Arguments in C
Formal arguments & Actual arguments
In F’n declaratory (or) in f’n header, whatever the variables we are creating those are called formal arguments or parameters.
- In f’n calling statement, whatever the data we are passing, those are called actual arguments or “Arguments” in C
- In order to call any f’n, if it is required specific num of parameters then we can’t invoke the f’n with less than or more than required no.of arguments.
Where the implementation part of the f’n is available , it is called f’n definition.
- Always f’n definition contains body of the f’n
- In f’n definition, first line is called f’n declarator or f’n header.
- Where we are invoking the logic of the f’n , it is called f’n “ calling statement “
Calling conversions : -
- As a programmer, it is our responsibility to indicate the parameter creation sequence at the time of calling the f’n.
- Always calling conversions will decides that in which sequence, parameters need to be created i.e left to right or right to left
- In ‘c’ programming language, there are ‘2’ types of calling conversions are available e
- cdecl (- cdecl)
- pascal (- pascal)
Cdecl calling conversion :
- When we are working with cdecl calling conversions, then parameters will constructed towards from right to left.
- By default, any f’n calling conversion is “cdecl” only
- When we are working with “cdecl” calling conversion, then recommended to place the f’n name in lower case
2)Pascal calling conversion :
- In pascal calling conversion, Arguments will pass towards from left to right
- Generally pascal calling conversions are used in database programming.
- When we are working with pascal calling conversion, then recommended to place f’n name in upper case.
- Always formal arguments or parameters are initialized with actual arguments or arguments data at the time of calling the f’n.
void cdecl abc(int x, int y)
printf(“\n x=%d y=%d”, x,y);
o/p : x=12 y=10 a=12
void pascal xyz(int x, int y)
printf(“\n x=%d Y=%d”, x,y);
o/p : x=10; y=12
Parameter passing techniques:-
In ‘c’ programming language there are two types of parameters passing techniques are available i.e
- call by value or pass by value
- call by address or pass by address.
CALL by value : -
- When ever, we are calling a f’n by sending value type data, then it is called call by value.
- in call by value, actual arguments and formal arguments both are value type variable only.
- if any modifications occur on formal arguments in C, then those changes will not affect on actual arguments.
eg: printf(), pow(), sqrt(), cos(), delay(), text color()
Call BY Address :
- When we are calling a f’n by sending address type data , then it is called call by address.
- when we are working with call by address, then actual arguments are address, type, formal arguments are pointer type.
- If any modifications occur on formal arguments, then those changes will pass to actual arguments also.
eg: scanf(), strcpy(),strrev(),strupr(),settime()
printf(“\n a=%d b=%d ”,a,b);
o/p : error
undefined symbol a,b
- According to storage classes of ‘c’ , a&b are auto variables which is constructed within the body of main f’n, so we can’t access in swap f’n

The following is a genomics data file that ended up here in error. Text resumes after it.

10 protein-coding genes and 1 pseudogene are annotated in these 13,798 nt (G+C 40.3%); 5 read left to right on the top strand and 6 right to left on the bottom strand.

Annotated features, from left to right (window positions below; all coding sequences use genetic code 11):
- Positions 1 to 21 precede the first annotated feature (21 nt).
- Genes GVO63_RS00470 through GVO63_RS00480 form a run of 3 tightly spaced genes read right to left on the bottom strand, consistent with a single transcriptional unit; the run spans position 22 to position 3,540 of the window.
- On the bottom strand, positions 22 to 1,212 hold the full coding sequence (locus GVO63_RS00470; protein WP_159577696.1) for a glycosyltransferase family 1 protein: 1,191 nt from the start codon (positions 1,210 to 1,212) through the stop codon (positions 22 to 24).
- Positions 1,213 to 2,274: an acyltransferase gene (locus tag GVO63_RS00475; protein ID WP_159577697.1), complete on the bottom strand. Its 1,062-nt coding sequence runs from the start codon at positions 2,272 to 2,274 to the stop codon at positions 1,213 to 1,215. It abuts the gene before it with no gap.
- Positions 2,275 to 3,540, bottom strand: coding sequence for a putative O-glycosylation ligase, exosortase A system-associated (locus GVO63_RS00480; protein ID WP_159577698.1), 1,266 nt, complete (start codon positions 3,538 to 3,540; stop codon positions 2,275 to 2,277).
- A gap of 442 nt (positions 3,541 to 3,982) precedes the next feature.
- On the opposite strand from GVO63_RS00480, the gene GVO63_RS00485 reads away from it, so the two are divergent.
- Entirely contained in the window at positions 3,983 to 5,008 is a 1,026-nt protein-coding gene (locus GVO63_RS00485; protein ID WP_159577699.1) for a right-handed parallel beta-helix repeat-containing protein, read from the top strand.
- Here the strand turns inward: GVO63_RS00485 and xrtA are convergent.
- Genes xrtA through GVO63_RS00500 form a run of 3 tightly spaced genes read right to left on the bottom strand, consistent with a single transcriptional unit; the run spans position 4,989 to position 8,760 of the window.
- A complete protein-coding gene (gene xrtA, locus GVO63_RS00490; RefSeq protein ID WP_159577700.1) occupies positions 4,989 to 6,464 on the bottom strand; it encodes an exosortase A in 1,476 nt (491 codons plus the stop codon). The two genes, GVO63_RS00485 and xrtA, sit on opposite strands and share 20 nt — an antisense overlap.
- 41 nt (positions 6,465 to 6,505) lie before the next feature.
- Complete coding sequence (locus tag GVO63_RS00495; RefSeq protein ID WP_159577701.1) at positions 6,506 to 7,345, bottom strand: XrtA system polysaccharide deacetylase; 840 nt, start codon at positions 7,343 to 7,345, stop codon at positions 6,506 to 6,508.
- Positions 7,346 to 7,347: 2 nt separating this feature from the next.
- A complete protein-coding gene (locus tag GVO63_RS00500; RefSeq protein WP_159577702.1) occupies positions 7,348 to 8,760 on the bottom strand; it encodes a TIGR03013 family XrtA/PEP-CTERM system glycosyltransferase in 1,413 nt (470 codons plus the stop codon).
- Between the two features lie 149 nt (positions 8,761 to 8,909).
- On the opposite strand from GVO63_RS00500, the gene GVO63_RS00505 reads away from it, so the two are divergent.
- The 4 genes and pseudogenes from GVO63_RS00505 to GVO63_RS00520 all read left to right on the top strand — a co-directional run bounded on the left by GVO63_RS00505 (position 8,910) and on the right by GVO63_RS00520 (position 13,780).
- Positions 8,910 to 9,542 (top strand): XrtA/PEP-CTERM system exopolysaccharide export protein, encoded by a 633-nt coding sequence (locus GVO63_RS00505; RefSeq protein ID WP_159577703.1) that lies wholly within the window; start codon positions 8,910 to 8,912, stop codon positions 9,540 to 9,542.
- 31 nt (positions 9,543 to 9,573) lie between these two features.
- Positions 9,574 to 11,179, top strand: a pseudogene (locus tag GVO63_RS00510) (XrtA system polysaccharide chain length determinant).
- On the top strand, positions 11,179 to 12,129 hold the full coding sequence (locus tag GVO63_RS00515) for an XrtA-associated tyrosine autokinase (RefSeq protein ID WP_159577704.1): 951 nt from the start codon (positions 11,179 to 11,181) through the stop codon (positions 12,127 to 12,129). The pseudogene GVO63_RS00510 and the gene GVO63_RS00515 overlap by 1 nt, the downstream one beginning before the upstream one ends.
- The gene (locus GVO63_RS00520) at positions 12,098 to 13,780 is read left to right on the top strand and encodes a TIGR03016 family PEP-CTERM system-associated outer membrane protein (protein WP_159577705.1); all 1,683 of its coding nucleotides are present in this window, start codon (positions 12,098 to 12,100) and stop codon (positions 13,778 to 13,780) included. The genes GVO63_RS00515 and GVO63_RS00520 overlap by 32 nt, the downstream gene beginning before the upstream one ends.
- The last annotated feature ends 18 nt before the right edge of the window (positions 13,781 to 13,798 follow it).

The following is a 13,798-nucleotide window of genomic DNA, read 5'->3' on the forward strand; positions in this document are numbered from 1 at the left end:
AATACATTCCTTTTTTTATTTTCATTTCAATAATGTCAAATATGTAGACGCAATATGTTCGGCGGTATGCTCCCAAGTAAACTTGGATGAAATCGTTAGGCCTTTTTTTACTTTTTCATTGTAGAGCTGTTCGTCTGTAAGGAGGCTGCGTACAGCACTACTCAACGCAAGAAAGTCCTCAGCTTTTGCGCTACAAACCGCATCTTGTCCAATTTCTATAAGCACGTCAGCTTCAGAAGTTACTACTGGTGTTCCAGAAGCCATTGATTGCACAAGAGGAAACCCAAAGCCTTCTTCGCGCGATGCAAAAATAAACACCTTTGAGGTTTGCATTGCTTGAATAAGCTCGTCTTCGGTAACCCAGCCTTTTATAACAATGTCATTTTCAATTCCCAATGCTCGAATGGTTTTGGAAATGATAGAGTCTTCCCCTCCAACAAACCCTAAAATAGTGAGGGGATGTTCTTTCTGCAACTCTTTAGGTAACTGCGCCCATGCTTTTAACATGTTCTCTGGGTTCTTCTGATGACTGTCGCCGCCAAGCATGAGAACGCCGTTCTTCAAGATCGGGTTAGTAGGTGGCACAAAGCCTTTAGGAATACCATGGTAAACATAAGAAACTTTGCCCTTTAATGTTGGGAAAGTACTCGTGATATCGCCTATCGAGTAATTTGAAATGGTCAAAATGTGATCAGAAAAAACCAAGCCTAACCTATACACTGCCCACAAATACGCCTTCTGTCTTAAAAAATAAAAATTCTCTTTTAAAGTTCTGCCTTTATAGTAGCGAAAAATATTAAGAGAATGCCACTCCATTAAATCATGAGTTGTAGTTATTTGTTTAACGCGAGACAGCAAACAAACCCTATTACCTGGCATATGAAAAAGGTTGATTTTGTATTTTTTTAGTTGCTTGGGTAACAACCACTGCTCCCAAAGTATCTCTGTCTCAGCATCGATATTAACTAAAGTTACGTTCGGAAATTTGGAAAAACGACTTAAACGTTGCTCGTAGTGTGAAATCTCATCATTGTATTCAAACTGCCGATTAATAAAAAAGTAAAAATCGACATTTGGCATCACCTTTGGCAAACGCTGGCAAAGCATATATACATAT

- In order to call the swap f’n it doesn’t require any parameters but we are calling the f’n by using two arguments, so, it is not possible.
void swap (inta, intb)
printf(“\n data in swap a=%d b=%d ”,a,b);
printf(“\n data in main a=%d b=%d ”,a,b);
o/p : data in swap a=20 b-10
data in main a=10 b=20
- in above program, swap fin will works according to call by value mechanism. That’s why no any modification of swap f’n will carry back to main f’n
- In implementation, when we are expecting the modification, then recommended to create the program by using call by address mechanism.
void main(int*p, int*b)
printf(“\n data in swap a=%d b=%d, *p1,*p2”);
- The above program swap f’n is working with the help of call by address mechanism, that why all the modification of the swap f’n will pass back to main f’n
Note : ‘c’ programming language does not supports call by reference.
- Call by reference is a oops feature which works with the help of reference variable.
- ‘c’ language doesn’t having any reference variables, so call by reference is not possible.
|int a=10 b=20 int a=10,b=20,c=30 inta=10, b=20,c=30,d-40a=a+b; a=a+b+c; a=a+b+c+db=a-b; b=a-(b+c); b=a-(b+c+d);a=a-b; a=a-(b+c); c=a-(b+c+d);|
o/p a=20;b=10 a=a-(b+c); d=a-(b+c+d);
| Program to Call by reference |
- “returns” is a keyword, by using return keyword, we can pass the control back to the calling place with arguments or without arguments
- In a f’n, we are place any number of return statements, but at even any point of time only one return statement executes.
- By using return, statement , it is possible to return only one value by using f’n return type also, it is possible to return only one value.
- In implementation, when we need to return more than one value from f’n , then recommended to go for call by address
- By using call by address it is not possible to return multiple values but possible to collect multiple values.
int max(int x, int y)
printf(“\n max value is %d”,m);\
o/p : max value is =20
int abc(int *p,int *p2)
printf(“\ni=%d j=%d k=%d”,i,j.k);
o/p : i=20; j=2; k=10
Enter a value =5
5 fact value is =120
// int fact(int); declaration
printf(“Enter a value”);
printf(“\n %d fact value is : %d”,n,f);
int fact (int n)
- According to K and RC standard above prog is valid because whenever the f’n return type is an integer parameter type is other than float then doesn’t required to go for forward declaration.
- According to ANSI-C standard, the above program is error because forward declaration of a f’n must be required whenever we are defining a f’n after calling.